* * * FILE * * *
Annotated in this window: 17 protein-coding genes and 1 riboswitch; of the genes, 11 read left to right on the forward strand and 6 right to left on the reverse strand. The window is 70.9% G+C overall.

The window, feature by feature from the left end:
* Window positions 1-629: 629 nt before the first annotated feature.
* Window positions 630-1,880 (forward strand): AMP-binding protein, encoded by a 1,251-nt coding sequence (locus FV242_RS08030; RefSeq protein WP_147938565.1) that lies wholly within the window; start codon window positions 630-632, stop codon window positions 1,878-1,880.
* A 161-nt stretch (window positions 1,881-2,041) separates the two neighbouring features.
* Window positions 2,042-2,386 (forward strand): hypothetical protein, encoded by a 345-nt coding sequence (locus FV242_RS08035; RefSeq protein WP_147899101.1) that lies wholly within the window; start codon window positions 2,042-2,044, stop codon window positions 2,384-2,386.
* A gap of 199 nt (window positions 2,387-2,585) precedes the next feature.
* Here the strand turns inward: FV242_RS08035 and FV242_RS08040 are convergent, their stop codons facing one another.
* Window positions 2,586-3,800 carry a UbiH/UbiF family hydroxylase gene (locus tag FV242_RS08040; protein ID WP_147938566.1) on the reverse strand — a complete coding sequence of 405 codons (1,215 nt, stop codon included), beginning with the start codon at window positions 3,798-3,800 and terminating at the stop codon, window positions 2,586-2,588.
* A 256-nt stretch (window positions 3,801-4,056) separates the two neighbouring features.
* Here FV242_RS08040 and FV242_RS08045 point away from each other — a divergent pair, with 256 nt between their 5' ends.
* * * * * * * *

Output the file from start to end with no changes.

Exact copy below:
Annotated in this window: 17 protein-coding genes and 1 riboswitch; of the genes, 11 read left to right on the forward strand and 6 right to left on the reverse strand. The window is 70.9% G+C overall.

The window, feature by feature from the left end:
* Window positions 1-629: 629 nt before the first annotated feature.
* Window positions 630-1,880 (forward strand): AMP-binding protein, encoded by a 1,251-nt coding sequence (locus FV242_RS08030; RefSeq protein WP_147938565.1) that lies wholly within the window; start codon window positions 630-632, stop codon window positions 1,878-1,880.
* A 161-nt stretch (window positions 1,881-2,041) separates the two neighbouring features.
* Window positions 2,042-2,386 (forward strand): hypothetical protein, encoded by a 345-nt coding sequence (locus FV242_RS08035; RefSeq protein WP_147899101.1) that lies wholly within the window; start codon window positions 2,042-2,044, stop codon window positions 2,384-2,386.
* A gap of 199 nt (window positions 2,387-2,585) precedes the next feature.
* Here the strand turns inward: FV242_RS08035 and FV242_RS08040 are convergent, their stop codons facing one another.
* Window positions 2,586-3,800 carry a UbiH/UbiF family hydroxylase gene (locus tag FV242_RS08040; protein ID WP_147938566.1) on the reverse strand — a complete coding sequence of 405 codons (1,215 nt, stop codon included), beginning with the start codon at window positions 3,798-3,800 and terminating at the stop codon, window positions 2,586-2,588.
* A 256-nt stretch (window positions 3,801-4,056) separates the two neighbouring features.
* Here FV242_RS08040 and FV242_RS08045 point away from each other — a divergent pair, with 256 nt between their 5' ends.